The 21-year-old rapper from London, known as Dave, took the Brits by surprise in his beautiful address of systematic racism in Britain. Dave unapologetically called out the Prime Minister’s racism, the representation of Meghan in the UK media as opposed to that of Kate, and even went on to address the Grenfell victims lack of aftercare.
With artists like Stormzy and Dave having such big platforms, performances like Dave’s ‘Black’, have the power to evoke a real shift in perspective and understanding, and perhaps even change.
This isn’t the first time this issue has been publicly addressed like this. At the 2018 Brits Stormzy criticised Theresa May’s way of dealing with Grenfell. Both Dave and Stormzy work unapologetically to address both systematic racism but also general mishaps in our political system. With artists like Stormzy and Dave having such big platforms, performances like Dave’s ‘Black’, have the power to evoke a real shift in perspective and understanding, and perhaps even change.
Some of Dave’s lyrics go; ‘Black is steppin’ in for your mother because your father’s gone, standin’ by your children when you haven’t proven karma wrong’. Not only does Dave address the struggles faced by millions of black people across the world, but he shows pride in his race. The song is like a sort of beautiful poetry and ends with the line, ‘But black is all I know, there ain’t a thing that I would change in it’. Dave recognizes his oppression, and owns it. He urges others to do the same.
In Britain’s political climate, Dave’s performance exposing this systematic oppression and calling it out almost in Boris’ face, is one that will go down in history. The passion and emotion behind the performance, the flashing images on the piano- all of it was a big “fuck you” to systematic racism and to Boris, in the most beautiful and poetic way it could have possibly been done. Oh and also in front of millions of people.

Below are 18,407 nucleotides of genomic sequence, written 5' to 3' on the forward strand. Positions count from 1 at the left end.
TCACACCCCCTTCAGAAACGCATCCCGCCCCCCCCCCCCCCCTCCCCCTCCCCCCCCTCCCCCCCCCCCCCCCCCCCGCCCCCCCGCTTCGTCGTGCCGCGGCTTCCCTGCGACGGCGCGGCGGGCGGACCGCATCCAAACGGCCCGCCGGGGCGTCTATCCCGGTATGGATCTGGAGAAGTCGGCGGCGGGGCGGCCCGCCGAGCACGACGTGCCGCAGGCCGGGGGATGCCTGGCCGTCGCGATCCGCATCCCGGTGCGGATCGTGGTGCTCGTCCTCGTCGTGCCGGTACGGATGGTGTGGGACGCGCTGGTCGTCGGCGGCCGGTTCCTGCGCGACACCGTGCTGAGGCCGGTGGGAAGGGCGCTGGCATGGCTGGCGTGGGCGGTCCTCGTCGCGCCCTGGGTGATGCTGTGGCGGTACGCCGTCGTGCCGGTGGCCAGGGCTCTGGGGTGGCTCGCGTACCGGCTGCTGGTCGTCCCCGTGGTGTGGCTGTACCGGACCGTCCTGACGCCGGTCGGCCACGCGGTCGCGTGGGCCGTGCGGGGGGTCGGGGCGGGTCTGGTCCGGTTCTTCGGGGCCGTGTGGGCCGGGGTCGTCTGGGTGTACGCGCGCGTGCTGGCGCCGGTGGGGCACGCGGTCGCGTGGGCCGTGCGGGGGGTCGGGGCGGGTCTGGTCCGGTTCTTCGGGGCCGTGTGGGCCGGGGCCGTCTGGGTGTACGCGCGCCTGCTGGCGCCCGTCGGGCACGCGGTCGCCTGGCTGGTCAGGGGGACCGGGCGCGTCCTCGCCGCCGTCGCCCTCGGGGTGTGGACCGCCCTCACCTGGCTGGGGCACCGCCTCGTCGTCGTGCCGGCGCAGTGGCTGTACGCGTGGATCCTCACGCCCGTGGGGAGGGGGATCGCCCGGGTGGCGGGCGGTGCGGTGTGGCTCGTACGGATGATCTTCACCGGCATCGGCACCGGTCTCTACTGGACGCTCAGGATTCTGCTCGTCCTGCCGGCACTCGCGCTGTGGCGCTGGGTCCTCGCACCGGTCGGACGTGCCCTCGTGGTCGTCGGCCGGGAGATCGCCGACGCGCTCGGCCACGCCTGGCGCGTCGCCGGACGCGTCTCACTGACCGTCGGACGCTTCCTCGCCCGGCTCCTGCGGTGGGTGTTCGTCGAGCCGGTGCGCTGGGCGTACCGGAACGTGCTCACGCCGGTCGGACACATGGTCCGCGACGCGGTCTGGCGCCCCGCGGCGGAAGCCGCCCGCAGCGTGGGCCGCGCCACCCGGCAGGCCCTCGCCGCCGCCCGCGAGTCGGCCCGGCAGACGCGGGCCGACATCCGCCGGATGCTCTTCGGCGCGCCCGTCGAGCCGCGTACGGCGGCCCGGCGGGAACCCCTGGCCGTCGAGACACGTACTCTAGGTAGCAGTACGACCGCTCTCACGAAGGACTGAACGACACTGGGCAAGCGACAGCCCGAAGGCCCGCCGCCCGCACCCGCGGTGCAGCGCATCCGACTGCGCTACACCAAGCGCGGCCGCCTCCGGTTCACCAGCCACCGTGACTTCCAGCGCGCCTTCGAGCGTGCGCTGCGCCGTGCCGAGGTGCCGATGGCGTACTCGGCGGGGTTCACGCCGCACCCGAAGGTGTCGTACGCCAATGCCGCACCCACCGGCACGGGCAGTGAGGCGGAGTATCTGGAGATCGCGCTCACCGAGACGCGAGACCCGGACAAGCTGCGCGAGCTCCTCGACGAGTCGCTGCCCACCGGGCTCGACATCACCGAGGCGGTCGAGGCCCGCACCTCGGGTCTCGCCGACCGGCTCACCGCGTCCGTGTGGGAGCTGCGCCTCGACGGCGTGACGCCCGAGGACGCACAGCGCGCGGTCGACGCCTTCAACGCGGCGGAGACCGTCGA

Another line from ‘Black’ goes, ‘They say, ‘you should be grateful, we’re the least racist, I say the least racist is still racist.’ Dave is calling out the deeply ingrained racism in Britain that works quietly as a catalyst for further oppression, and encourages the rise of leaders like Boris. Although the UK’s racism may not be as obvious as some parts of Americas are, there is an underlying racism whether one chooses to address it or not in Britain. And Dave and Stormzy chose to confront it.
We need to ask ourselves why Dave felt the need to dedicate this performance to his song about what it means to be black in today’s society, and what that says about Britain today.
The bottom line is that Dave could have easily gone up there and performed his catchiest, most lighthearted rap song. But he didn’t. We need to ask ourselves why Dave felt the need to dedicate this performance to his song about what it means to be black in today’s society, and what that says about Britain today.
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